TULSA, Okla. – Natives from across northeastern Oklahoma converged on Utica Square Sunday afternoon to show their support for the growing Idle No More movement.
Organizers originally planned to have the event in a grassy area in the shopping center’s west side outside of a Starbucks. However, less than 10 minutes before the flash mob’s scheduled start time, Utica Square security guards asked the group to move to a parking lot in the southeastern corner of the shopping center. After walking to the new location proposed by security, organizers moved their round dance to the sidewalk and easement near the Utica Square entrance at 21st Street and Wheeling Avenue.
“They’re attempting to push us to the back of the bus where no one will see us, hear us or ask questions,” JoKay Dowell said.
Like the original location for the Dec. 29 Idle No More event in Oklahoma City, Utica Square is privately owned.
With Utica Square security and Tulsa police officers looking on, more than 50 people crowded around a drum to sing, dance and draw attention to issues facing Indian Country. Many children were among the attendees, including the toddler son of Fairfax, Okla., resident Jennifer Moses.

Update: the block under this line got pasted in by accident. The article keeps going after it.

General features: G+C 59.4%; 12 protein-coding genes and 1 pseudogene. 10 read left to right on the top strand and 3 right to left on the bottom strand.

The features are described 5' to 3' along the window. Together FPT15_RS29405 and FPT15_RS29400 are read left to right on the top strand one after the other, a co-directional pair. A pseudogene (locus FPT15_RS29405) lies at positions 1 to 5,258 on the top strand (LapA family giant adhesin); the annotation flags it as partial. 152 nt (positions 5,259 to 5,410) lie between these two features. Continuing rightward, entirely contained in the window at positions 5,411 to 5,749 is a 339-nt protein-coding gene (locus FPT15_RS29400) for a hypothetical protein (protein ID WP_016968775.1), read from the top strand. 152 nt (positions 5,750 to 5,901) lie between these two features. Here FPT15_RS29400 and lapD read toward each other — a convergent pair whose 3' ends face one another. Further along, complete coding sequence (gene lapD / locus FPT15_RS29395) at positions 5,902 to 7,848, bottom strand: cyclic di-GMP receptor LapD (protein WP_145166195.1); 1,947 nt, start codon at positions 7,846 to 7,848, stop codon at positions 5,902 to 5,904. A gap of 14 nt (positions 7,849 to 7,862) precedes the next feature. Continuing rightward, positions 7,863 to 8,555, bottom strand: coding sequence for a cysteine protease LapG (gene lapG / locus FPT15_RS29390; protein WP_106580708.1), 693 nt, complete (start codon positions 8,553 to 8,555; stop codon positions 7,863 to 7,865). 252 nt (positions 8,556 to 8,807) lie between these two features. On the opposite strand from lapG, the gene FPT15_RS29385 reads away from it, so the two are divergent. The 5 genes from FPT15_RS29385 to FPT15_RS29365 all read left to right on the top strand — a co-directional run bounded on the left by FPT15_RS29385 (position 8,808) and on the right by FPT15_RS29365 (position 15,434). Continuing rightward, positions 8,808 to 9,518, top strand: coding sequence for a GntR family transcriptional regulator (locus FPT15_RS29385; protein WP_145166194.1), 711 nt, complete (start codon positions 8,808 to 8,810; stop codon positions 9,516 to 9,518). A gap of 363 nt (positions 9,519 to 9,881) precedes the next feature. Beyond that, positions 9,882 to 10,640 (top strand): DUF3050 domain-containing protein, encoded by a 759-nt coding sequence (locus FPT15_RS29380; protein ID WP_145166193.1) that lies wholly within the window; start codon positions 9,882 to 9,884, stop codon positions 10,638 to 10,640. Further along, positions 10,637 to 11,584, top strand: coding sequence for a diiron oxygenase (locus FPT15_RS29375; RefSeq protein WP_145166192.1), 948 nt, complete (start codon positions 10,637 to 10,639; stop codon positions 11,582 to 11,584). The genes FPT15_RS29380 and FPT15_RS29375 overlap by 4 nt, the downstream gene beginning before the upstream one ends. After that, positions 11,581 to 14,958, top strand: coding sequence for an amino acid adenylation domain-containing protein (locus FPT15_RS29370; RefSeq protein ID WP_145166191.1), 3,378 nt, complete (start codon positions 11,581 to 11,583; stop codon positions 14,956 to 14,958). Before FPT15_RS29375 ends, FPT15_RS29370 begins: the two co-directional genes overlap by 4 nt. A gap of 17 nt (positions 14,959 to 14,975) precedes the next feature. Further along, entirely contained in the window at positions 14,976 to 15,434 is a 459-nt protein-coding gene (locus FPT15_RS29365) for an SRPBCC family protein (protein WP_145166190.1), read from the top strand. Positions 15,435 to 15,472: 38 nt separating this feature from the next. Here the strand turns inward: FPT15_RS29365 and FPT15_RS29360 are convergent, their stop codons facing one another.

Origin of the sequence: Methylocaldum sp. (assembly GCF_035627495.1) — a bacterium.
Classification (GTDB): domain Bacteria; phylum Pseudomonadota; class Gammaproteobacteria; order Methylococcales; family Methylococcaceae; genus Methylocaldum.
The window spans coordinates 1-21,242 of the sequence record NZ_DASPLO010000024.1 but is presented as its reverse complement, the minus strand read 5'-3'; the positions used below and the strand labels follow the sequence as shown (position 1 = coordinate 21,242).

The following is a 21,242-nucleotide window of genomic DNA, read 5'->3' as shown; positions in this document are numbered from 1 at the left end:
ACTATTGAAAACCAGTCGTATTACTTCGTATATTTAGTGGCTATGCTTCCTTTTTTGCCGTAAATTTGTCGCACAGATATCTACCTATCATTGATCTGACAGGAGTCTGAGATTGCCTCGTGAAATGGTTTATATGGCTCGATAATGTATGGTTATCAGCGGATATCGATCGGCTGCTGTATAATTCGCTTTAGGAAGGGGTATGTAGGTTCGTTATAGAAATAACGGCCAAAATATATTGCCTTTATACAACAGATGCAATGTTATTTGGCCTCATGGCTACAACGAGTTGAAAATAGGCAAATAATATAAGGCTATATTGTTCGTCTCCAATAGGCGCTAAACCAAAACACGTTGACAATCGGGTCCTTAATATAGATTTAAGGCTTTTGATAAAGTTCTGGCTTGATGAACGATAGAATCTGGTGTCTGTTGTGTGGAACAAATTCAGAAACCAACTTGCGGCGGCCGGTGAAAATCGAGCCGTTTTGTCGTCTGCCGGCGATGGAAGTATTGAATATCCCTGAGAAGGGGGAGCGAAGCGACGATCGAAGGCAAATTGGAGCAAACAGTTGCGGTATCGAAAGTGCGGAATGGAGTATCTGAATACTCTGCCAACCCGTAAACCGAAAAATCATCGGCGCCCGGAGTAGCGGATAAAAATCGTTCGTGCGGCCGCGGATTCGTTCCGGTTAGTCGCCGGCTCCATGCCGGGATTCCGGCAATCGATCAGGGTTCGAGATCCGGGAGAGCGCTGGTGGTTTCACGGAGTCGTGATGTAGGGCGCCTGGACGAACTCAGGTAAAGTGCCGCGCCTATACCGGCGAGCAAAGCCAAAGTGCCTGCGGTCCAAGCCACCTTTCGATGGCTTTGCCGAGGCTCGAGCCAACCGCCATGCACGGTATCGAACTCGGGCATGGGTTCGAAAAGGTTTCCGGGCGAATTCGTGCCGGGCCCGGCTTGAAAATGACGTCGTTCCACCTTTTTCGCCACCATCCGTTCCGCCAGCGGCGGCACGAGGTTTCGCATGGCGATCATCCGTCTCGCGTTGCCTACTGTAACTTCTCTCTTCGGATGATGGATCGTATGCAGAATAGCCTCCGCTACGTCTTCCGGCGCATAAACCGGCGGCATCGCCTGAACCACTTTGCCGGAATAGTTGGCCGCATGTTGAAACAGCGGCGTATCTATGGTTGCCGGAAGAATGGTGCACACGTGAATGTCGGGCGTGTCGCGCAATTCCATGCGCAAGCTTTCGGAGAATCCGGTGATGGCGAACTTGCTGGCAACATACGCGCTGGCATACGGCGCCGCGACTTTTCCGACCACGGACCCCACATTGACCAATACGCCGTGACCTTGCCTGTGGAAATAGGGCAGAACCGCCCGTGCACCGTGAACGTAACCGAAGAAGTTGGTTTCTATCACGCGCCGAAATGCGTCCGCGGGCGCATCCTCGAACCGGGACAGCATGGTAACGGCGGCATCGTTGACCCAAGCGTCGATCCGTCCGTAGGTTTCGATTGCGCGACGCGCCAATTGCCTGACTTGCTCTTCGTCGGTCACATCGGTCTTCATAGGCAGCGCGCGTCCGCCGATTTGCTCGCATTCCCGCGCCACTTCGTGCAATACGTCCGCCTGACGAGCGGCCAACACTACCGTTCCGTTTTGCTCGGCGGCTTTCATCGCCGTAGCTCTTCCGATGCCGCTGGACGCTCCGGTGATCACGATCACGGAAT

“I wanted him to be a part of this and to know what’s going on,” she said. “I thought it would be cool to be a part of this movement and see history happen.”
Along with signs and banners featuring the Idle No More movement’s name and Twitter hashtag, some participants brought signs focusing on local issues, including several signs and fliers about the legal fight between the Poarch Band of Creek Indians and the Muscogee (Creek) Nation over Hickory Ground, a pre-removal capitol and sacred site.
“We’re not here to offend anyone,” Dowell said. “We’re here to uphold what our ancestors died for. We need to let our kids know why we’re here.”
Launched in Saskatchewan by four women, Idle No More is a grass roots group formed in protest of an omnibus budget bill that they claim would violate the treaty and Constitutional rights of First Nations groups, while weakening environmental protection laws and land removal policies. It has since grown to include efforts to draw attention to issues facing Natives in other countries, including the United States.
Additional Oklahoma Idle No More events are scheduled for Saturday at 3 p.m. at the Tulsa Creek Community Center at 8611 S. Union Ave.; Saturday at 7 p.m. at the Choctaw Casino in Durant, Okla.; Jan. 28 at the state capitol building in Oklahoma City at 11 a.m.; Feb. 9 at Tulsa’s Brady Theater at 105 W. Brady St. and Feb. 10 at the Oklahoma City Downtown Library at 3 p.m.